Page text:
HARD has become an iconic EDM brand due to its numerous festivals, including HARD Summer, HOLY SHIP! and HARD Haunted Mansion. But their lineups are heavily dominated by men, the norm in electronic music. Case in point: the recent HARD Day of the Dead festival had 67 acts performing, but only four performers were female: Maya Jane Coles, Tokimonsta, Jen Lasher, and half of brother-sister duo Carbon Airways. Headliners were all men.
The solution? Rolling Stone is reporting that HARD’s founder Gary Richards (aka Destructo) is aware of the imbalance and is planning a pair of radically-different, all-female festival dates in Los Angeles and New York. Richards describes the dates as “weekenders” and says that they will feature “all the dope-ass girl DJs that play HARD — and some new ones that haven’t played before”. The goal is to elevate female DJs, not marginalize them.
Comparisons to Lilith Fair are already coming in. To that Richards says, “What the fuck are they talking about?”
His reasoning behind the decision:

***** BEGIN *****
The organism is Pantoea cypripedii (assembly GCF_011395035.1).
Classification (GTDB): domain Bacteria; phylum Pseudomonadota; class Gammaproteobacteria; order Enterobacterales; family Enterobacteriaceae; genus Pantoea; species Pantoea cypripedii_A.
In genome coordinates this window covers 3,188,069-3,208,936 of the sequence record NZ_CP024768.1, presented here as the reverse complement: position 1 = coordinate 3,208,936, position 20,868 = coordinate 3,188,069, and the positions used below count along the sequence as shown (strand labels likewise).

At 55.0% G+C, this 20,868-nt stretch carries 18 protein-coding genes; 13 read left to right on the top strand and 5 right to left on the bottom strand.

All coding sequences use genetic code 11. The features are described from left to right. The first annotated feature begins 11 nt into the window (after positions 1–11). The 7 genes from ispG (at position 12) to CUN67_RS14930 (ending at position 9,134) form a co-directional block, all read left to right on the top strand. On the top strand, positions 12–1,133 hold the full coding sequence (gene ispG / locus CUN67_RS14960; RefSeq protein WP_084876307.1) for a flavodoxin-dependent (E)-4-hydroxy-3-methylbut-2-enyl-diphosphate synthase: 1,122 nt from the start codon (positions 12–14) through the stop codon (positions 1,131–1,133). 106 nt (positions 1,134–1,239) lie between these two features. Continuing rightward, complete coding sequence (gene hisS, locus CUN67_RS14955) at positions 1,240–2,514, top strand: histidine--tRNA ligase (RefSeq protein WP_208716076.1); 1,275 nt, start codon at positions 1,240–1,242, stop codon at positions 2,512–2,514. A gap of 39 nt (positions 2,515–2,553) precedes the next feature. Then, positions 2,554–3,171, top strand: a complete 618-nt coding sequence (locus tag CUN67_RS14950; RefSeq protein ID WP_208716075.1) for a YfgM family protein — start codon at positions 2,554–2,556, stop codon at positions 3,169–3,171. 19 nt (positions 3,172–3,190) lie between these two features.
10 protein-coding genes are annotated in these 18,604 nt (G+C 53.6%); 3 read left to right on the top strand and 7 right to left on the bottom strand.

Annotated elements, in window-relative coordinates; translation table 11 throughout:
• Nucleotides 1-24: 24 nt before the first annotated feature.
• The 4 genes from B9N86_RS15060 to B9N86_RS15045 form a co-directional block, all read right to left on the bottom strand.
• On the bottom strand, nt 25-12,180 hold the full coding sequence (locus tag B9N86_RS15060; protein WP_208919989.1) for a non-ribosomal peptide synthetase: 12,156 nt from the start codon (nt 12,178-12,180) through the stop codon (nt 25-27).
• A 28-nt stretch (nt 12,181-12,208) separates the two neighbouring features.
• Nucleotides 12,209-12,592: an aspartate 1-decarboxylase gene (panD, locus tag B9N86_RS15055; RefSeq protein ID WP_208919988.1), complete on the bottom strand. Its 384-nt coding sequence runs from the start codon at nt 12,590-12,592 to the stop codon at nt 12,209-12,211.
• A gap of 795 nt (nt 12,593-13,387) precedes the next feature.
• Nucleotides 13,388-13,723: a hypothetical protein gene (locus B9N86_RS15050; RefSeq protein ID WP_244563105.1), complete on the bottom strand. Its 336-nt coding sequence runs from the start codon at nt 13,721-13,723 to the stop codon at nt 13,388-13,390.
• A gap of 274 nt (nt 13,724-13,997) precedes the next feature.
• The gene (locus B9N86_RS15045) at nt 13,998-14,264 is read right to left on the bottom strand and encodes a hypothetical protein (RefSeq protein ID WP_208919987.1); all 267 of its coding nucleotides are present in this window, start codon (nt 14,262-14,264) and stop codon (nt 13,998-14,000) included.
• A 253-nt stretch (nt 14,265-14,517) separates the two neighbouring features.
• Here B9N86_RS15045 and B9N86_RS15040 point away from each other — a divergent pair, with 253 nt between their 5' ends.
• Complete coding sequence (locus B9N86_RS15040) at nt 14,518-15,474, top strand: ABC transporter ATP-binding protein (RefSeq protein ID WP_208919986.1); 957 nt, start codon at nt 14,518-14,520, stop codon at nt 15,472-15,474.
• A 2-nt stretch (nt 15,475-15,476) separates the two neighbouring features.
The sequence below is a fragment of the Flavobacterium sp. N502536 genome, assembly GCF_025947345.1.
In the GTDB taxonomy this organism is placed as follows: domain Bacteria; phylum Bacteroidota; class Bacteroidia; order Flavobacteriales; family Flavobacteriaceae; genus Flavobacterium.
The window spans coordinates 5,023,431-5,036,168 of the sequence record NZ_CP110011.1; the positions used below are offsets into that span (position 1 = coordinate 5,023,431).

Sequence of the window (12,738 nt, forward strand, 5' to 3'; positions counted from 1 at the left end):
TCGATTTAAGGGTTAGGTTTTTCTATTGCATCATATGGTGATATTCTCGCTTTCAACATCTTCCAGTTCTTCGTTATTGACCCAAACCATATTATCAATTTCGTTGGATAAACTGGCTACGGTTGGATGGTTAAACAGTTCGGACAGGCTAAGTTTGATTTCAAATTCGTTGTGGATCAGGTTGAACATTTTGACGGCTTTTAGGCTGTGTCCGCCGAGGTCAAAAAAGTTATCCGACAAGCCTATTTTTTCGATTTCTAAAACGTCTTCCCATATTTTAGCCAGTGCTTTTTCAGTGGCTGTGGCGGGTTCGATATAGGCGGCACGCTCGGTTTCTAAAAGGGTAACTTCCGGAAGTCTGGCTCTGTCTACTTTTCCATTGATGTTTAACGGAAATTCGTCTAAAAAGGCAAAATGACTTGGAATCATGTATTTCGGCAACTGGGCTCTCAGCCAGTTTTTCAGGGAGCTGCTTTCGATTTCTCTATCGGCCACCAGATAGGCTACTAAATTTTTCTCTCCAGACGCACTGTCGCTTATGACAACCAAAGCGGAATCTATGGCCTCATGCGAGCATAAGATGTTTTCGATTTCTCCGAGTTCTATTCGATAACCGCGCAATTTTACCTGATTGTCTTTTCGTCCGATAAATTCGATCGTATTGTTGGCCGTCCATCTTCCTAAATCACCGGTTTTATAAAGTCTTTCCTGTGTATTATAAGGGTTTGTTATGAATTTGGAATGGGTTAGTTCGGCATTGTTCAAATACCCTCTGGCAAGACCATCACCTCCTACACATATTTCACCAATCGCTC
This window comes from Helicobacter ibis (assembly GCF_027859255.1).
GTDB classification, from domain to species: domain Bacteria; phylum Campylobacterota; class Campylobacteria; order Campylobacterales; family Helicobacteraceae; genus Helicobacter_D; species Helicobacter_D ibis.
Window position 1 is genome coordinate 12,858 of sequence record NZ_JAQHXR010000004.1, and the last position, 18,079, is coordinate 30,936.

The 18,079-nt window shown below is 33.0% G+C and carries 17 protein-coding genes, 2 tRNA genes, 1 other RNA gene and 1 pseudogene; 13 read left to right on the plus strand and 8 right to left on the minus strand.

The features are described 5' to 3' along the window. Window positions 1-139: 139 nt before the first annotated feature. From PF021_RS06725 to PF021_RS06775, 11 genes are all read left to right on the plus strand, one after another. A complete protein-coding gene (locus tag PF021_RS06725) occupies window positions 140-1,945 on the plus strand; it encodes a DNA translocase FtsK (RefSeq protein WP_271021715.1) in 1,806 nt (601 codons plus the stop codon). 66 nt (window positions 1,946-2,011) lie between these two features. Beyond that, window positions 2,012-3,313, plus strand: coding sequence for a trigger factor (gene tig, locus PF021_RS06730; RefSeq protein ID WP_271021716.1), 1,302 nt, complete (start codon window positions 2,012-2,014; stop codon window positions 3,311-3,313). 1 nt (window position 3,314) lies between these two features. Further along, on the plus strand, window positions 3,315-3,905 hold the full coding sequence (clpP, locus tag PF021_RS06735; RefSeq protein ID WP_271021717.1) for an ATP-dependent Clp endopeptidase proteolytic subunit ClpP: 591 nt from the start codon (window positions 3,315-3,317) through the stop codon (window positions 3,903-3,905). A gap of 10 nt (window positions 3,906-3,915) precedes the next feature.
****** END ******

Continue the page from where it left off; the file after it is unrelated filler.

“Why not have more women involved and have a spotlight shine on them? I look at my artist page on people who’ve played HARD, and it’s kind of dude-driven. I’d like to balance that out more. It’s important to showcase more female talent in this space.”
The fact is that there are less females than men pursuing careers as DJs and producers, though the numbers are rising. It is important to address the issue, but it’s a double-edged sword. Many females in the scene would prefer to avoid being recognized for gender rather than talent.
XLR8R made a fumbling attempt to dissect the issue earlier this year in their “Ladies on the Mic” article. Producers Laurel Halo and Cooly G wanted nothing to do with the article and Nina Kraviz was upset with the article’s angle. All of which means that some people are bound to be upset by HARD’s all-female plans, but it’s nice to see a big name taking ownership of the issue.